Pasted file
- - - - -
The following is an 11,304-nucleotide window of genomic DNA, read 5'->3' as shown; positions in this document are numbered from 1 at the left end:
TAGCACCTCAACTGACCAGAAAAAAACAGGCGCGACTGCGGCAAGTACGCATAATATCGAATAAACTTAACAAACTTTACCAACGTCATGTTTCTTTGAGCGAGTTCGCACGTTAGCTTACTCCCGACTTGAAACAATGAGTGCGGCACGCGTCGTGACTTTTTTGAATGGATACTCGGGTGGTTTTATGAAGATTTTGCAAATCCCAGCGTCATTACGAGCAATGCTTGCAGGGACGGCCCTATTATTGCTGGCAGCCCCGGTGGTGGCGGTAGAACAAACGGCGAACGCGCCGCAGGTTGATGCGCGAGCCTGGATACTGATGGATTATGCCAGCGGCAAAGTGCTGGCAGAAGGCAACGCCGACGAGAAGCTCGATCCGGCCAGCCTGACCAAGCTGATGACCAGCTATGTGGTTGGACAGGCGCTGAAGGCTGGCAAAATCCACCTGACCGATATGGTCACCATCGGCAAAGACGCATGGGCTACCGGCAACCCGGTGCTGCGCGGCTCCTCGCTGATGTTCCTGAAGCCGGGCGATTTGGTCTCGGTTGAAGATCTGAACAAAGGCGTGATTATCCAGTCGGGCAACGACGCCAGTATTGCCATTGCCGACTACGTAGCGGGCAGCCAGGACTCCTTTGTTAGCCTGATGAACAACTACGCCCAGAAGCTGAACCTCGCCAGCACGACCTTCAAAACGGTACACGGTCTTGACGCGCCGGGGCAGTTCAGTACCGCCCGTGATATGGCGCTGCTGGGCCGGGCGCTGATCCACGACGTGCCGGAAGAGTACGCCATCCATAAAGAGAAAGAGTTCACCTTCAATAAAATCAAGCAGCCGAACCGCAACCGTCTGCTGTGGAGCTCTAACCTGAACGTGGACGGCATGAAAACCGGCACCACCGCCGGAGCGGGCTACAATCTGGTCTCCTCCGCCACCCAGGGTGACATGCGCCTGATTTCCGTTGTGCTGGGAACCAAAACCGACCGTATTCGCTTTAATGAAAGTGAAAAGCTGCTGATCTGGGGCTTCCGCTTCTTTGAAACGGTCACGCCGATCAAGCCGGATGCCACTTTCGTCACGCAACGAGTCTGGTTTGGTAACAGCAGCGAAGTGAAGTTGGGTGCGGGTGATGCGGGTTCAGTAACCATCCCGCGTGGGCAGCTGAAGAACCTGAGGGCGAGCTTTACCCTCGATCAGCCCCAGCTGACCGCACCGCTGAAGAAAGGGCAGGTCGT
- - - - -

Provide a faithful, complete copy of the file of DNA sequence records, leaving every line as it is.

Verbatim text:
The following is an 11,304-nucleotide window of genomic DNA, read 5'->3' as shown; positions in this document are numbered from 1 at the left end:
TAGCACCTCAACTGACCAGAAAAAAACAGGCGCGACTGCGGCAAGTACGCATAATATCGAATAAACTTAACAAACTTTACCAACGTCATGTTTCTTTGAGCGAGTTCGCACGTTAGCTTACTCCCGACTTGAAACAATGAGTGCGGCACGCGTCGTGACTTTTTTGAATGGATACTCGGGTGGTTTTATGAAGATTTTGCAAATCCCAGCGTCATTACGAGCAATGCTTGCAGGGACGGCCCTATTATTGCTGGCAGCCCCGGTGGTGGCGGTAGAACAAACGGCGAACGCGCCGCAGGTTGATGCGCGAGCCTGGATACTGATGGATTATGCCAGCGGCAAAGTGCTGGCAGAAGGCAACGCCGACGAGAAGCTCGATCCGGCCAGCCTGACCAAGCTGATGACCAGCTATGTGGTTGGACAGGCGCTGAAGGCTGGCAAAATCCACCTGACCGATATGGTCACCATCGGCAAAGACGCATGGGCTACCGGCAACCCGGTGCTGCGCGGCTCCTCGCTGATGTTCCTGAAGCCGGGCGATTTGGTCTCGGTTGAAGATCTGAACAAAGGCGTGATTATCCAGTCGGGCAACGACGCCAGTATTGCCATTGCCGACTACGTAGCGGGCAGCCAGGACTCCTTTGTTAGCCTGATGAACAACTACGCCCAGAAGCTGAACCTCGCCAGCACGACCTTCAAAACGGTACACGGTCTTGACGCGCCGGGGCAGTTCAGTACCGCCCGTGATATGGCGCTGCTGGGCCGGGCGCTGATCCACGACGTGCCGGAAGAGTACGCCATCCATAAAGAGAAAGAGTTCACCTTCAATAAAATCAAGCAGCCGAACCGCAACCGTCTGCTGTGGAGCTCTAACCTGAACGTGGACGGCATGAAAACCGGCACCACCGCCGGAGCGGGCTACAATCTGGTCTCCTCCGCCACCCAGGGTGACATGCGCCTGATTTCCGTTGTGCTGGGAACCAAAACCGACCGTATTCGCTTTAATGAAAGTGAAAAGCTGCTGATCTGGGGCTTCCGCTTCTTTGAAACGGTCACGCCGATCAAGCCGGATGCCACTTTCGTCACGCAACGAGTCTGGTTTGGTAACAGCAGCGAAGTGAAGTTGGGTGCGGGTGATGCGGGTTCAGTAACCATCCCGCGTGGGCAGCTGAAGAACCTGAGGGCGAGCTTTACCCTCGATCAGCCCCAGCTGACCGCACCGCTGAAGAAAGGGCAGGTCGT